What is really clear is that, and there is a graph of it in the ‘Enough’ report, these cuts are structured so pensioners are basically unaffected. There is a small deviation at the bottom end but they are pensioners who are looking after their grandchildren. Then you have families without children. They are losing a middling amount, about 6 per cent of their income. Families with children when you get to the bottom fifth of the population, 12 per cent of income has gone. They are people who are already struggling. So it’s really tightly focused on families with children. It’s those poorest families with children who are hit hardest. The ones out of work are hit very hard indeed. The ones in work and receiving benefits are hit quite hard. But by the time you get to the top half of the income spectrum all of this has no effect.
The budget was entirely about removing support from those at the bottom end. The various tweaks in income tax benefit those further up the scale, especially changing the limit to the higher rate threshold. And inheritance tax is for people near the top end. Previously the property taxes meant that you got a curve that went up and then it showed the poorest losing most and by middle income nothing much happening. The richest losing was almost exclusively to do with property tax and stamp duty. People with a £1 million house have already made a lot of money on the asset but in income measurement the asset value doesn’t count. So although they are paying more tax they have made a lot from the asset which is not a part of that calculation. This time there’s not even that. It’s just that by the top ten in the scale there’s not even a tick of them losing.
CW: Before we leave this topic does this mean that some people, perhaps single people with dependents who are on what would be regarded as a reasonable middle income, are actually dependent on tax credits and will lose out?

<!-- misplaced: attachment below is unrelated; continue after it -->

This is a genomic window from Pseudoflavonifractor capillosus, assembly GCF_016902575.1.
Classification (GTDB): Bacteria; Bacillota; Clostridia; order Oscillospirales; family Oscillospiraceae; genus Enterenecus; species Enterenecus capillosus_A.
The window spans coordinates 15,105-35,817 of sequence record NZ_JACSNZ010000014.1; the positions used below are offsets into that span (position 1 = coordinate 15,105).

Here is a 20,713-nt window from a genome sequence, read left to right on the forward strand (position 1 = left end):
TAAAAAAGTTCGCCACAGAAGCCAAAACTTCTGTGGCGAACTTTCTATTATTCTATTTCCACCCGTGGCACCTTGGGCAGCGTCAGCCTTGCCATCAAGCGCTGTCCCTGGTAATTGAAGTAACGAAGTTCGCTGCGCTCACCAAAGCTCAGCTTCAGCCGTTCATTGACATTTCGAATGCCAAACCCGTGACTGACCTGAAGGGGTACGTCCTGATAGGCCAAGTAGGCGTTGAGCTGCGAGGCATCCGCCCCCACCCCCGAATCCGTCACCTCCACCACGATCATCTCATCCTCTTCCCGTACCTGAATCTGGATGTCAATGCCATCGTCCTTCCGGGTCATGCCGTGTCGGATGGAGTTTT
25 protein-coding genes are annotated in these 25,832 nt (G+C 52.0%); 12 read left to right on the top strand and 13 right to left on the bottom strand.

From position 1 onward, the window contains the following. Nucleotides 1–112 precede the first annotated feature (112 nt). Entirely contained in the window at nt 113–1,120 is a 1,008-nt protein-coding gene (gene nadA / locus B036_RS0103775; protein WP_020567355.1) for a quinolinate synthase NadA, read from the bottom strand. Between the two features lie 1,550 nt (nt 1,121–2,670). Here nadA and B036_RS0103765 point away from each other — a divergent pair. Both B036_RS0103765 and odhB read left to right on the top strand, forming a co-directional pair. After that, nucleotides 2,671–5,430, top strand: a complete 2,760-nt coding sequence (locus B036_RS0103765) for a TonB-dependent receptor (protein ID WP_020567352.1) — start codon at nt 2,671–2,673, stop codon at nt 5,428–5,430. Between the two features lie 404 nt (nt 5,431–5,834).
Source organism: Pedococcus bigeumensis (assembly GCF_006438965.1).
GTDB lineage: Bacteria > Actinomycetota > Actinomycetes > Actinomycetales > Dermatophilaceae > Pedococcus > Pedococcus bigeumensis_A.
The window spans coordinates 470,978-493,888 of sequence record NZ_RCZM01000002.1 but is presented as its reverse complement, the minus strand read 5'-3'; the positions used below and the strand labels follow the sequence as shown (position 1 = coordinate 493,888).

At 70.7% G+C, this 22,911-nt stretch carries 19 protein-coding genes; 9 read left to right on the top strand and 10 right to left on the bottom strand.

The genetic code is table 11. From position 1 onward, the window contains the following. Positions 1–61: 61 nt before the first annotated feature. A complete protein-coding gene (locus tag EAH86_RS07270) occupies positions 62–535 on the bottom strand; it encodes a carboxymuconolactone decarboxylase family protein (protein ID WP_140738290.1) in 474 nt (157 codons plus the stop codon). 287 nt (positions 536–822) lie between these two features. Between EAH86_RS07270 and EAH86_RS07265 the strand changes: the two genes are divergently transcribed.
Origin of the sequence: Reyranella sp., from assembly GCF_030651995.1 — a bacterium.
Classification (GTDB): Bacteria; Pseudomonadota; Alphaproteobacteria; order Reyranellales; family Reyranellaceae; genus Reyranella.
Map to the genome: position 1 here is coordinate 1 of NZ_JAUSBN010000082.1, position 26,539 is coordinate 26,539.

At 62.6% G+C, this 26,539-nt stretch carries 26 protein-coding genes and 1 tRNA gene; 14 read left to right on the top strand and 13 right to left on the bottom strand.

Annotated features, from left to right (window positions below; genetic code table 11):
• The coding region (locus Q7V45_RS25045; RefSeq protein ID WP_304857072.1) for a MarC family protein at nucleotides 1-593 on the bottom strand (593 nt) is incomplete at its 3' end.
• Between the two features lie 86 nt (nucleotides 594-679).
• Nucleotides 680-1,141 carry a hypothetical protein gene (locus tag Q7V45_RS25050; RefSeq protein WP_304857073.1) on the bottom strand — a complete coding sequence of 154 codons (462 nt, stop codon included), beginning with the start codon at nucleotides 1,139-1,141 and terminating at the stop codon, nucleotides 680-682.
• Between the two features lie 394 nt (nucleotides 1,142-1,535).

PM: I was at one of the briefings that was given to members of the House of Lords before the tax credits vote. What changed people’s minds was Gingerbread inviting one of their support group members to come in. She’s a teacher working four days a week on a good salary, £28-29,000. She’s a single parent. One of the important things she did was defuse all the bubbling prejudices about single parents. She said she was two weeks before the birth was due and my husband texted me saying he was wasn’t ready to be a father and then I didn’t see him for six months. So that was her story and that prejudice was defused. And then someone explained that tax credits meant she was able to work. That she had the resources to pay for the child care and that allowed her to stay in the labour force. Fantastic. We want people to do that. But without tax credits it would be extraordinarily difficult for her to maintain that. So if you think about somebody in London on £26-28,000 who rents accommodation, a single parent doing the best they can, tax credits are needed for them to make their way in the world.